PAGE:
From Speculation To Structure

From Speculation To Structure

Dr. Edward J. Clemons, 44, was doing well operating his dental practice in Durham, North Carolina. But all his business success didn’t exactly prepare him for the challenges he faced a few years ago. With three children, one of them college-aged, Clemons had to figure out how to pay for their college education. And due to a whopping $60,000 loss at the hands of his financial adviser in 1998, he was eager to clean up a quagmire of financial mistakes.

Clemons’ adviser had invested his portfolio primarily in start-up pharmaceutical companies, which he described as “having great potential if they develop but no history of performance.” Although Clemons was making a good living running his business and serving as the president of the Durham Academy of Medicine, Dentistry and Pharmacy, the gamble left a modest $70,000 in his portfolio.

Looking back at his relationship with his financial adviser, Clemons says it was “difficult, because he didn’t seem to be hearing what I was saying. He was putting me into [investments] he wanted me in rather than what was in my best interest.”

When Clemons learned that LaShana Broussard-Morris, a financial consultant with Smith Barney, was interested in addressing the Durham Academy later that year, he was more than happy to hear what she had to say. “When I spoke to Ms. Morris, I realized that her philosophy was more in line with my goals.” At a follow up meeting with her, Clemons outlined his goals and made out a financial profile. From that, she developed a portfolio plan for him, which included his retirement, his children’s education fund, a growth fund, and an account that Clemons manages with his adviser’s supervision.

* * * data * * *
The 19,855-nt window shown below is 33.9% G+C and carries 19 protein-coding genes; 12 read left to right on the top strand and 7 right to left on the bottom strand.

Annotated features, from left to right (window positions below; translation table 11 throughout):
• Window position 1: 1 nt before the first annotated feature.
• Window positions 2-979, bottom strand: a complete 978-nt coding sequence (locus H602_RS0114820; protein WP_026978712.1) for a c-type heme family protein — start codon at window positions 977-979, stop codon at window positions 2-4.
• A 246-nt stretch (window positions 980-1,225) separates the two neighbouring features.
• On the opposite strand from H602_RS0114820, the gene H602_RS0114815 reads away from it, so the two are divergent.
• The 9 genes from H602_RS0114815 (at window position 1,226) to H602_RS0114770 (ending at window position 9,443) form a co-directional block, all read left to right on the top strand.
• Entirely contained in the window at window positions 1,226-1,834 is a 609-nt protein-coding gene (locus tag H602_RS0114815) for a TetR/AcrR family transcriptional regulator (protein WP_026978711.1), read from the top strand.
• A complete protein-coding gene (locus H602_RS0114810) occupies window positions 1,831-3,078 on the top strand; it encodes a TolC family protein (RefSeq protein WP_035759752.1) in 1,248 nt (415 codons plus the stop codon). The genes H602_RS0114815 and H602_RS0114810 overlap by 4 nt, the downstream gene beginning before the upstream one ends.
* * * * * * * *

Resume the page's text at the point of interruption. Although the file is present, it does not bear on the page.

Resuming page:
Broussard-Morris saw that Clemons’ financial affairs needed a thorough reorganization. “I realized that what he needed most was structure,” she says. “He had a college-aged child (now a 21-year-old graduate student) and two younger children. I went for a diversified approach to blend in with his aggressive risk profile.” Morris used an asset allocation model comprised of 80% stocks; 11% balance mutual funds, which included the Smith Barney Aggressive Growth Fund (SHRAX); and 9% cash. Some of the companies in Clemons’ portfolio include Biogen (Nasdaq: BIIB), New York Community Bancorp (NYSE: NYB), and insurer American International Group (NYSE: AIG). The $70,000 he had when he met Morris mushroomed into $200,000. It includes a retirement account for his wife, who is the office manager of his practice; his own SEP/IRA; a SEP account for his two employees; and 529 plans for each of his two youngest children, to which he contributes between $2,000 and $3,000 a year.

Clemons has also incorporated real estate into his investments. He owns the $350,000 building that formerly housed his practice, and his home, which has a similar value, was recently refinanced. To create another income stream, Clemons recently moved his dental office to a space valued at $500,000 in a more upscale neighborhood, and he leases the old building to ensure that “good real estate would be available